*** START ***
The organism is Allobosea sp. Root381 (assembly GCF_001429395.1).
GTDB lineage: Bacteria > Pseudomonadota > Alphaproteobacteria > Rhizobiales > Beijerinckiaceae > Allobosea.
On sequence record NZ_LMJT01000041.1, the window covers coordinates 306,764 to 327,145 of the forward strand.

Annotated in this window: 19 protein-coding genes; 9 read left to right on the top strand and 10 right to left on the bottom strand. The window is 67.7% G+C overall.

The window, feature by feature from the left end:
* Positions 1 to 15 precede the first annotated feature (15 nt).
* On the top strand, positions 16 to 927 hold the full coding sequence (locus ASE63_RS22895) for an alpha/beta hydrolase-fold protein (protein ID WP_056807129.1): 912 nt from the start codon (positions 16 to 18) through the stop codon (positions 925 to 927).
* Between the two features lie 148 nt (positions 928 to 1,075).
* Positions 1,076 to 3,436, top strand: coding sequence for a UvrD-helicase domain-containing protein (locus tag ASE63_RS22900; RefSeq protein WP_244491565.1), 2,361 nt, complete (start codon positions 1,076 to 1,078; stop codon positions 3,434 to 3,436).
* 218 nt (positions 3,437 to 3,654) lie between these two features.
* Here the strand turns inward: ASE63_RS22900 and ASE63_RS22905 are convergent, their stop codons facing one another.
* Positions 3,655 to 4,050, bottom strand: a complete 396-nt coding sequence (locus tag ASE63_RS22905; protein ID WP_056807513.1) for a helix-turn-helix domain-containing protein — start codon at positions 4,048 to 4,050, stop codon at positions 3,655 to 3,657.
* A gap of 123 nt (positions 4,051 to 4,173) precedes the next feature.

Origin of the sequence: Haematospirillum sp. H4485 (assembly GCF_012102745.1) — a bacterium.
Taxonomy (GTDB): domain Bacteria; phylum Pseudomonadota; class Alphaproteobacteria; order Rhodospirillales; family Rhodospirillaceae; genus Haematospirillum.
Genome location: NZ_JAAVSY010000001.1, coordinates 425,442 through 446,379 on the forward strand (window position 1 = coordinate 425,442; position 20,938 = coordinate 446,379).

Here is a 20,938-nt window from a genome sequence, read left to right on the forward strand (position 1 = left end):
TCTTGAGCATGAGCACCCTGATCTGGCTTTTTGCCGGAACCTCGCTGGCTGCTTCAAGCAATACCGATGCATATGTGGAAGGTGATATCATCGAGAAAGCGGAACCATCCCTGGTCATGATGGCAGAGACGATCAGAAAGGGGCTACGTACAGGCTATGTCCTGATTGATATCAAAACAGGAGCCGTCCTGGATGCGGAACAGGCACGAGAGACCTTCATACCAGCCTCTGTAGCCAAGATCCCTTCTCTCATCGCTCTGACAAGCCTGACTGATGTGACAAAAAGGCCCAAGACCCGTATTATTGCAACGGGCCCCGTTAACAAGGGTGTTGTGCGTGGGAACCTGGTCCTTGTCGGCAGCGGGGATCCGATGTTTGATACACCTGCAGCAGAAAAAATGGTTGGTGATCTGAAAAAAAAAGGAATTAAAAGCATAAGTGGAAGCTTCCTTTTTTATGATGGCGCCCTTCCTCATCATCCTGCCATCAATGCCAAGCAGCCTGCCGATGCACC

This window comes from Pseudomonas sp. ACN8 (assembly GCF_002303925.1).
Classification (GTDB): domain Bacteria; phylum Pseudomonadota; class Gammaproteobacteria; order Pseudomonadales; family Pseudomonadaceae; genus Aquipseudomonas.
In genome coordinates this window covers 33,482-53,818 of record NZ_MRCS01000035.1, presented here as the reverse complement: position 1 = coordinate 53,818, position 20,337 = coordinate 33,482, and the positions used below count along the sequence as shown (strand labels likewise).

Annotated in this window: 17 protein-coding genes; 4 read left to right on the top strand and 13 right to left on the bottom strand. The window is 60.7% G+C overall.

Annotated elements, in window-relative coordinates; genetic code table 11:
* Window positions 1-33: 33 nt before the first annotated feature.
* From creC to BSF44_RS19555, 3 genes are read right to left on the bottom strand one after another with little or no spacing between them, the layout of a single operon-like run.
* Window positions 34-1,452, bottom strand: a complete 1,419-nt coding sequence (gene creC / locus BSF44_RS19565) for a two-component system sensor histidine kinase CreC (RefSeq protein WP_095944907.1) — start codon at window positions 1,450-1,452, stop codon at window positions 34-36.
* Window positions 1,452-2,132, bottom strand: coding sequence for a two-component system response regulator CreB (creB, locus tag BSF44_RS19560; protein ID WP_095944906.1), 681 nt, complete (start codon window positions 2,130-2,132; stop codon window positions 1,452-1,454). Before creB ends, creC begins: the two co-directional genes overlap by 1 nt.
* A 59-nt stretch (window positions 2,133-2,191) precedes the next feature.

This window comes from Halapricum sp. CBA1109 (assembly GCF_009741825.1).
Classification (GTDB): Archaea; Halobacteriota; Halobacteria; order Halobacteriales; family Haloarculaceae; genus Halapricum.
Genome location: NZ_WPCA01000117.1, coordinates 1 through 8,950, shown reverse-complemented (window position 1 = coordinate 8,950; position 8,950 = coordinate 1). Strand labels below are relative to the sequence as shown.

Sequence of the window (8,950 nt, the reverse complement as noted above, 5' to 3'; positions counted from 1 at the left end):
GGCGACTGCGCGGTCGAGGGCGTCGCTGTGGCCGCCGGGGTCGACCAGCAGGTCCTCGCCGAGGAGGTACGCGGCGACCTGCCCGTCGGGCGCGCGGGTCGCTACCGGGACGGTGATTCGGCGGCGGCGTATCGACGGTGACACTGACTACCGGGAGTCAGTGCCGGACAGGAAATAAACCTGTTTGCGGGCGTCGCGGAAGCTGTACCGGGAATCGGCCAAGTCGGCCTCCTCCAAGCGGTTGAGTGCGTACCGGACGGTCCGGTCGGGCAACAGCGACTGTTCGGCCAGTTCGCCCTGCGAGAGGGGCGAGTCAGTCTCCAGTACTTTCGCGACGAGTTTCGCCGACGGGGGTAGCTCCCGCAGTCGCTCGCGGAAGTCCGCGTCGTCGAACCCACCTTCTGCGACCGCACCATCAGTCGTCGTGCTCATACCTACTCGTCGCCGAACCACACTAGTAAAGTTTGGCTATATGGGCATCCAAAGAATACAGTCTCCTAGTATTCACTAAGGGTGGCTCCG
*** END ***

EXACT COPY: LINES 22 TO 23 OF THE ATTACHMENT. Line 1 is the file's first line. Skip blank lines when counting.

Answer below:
Annotated in this window: 17 protein-coding genes; 4 read left to right on the top strand and 13 right to left on the bottom strand. The window is 60.7% G+C overall.

Annotated elements, in window-relative coordinates; genetic code table 11: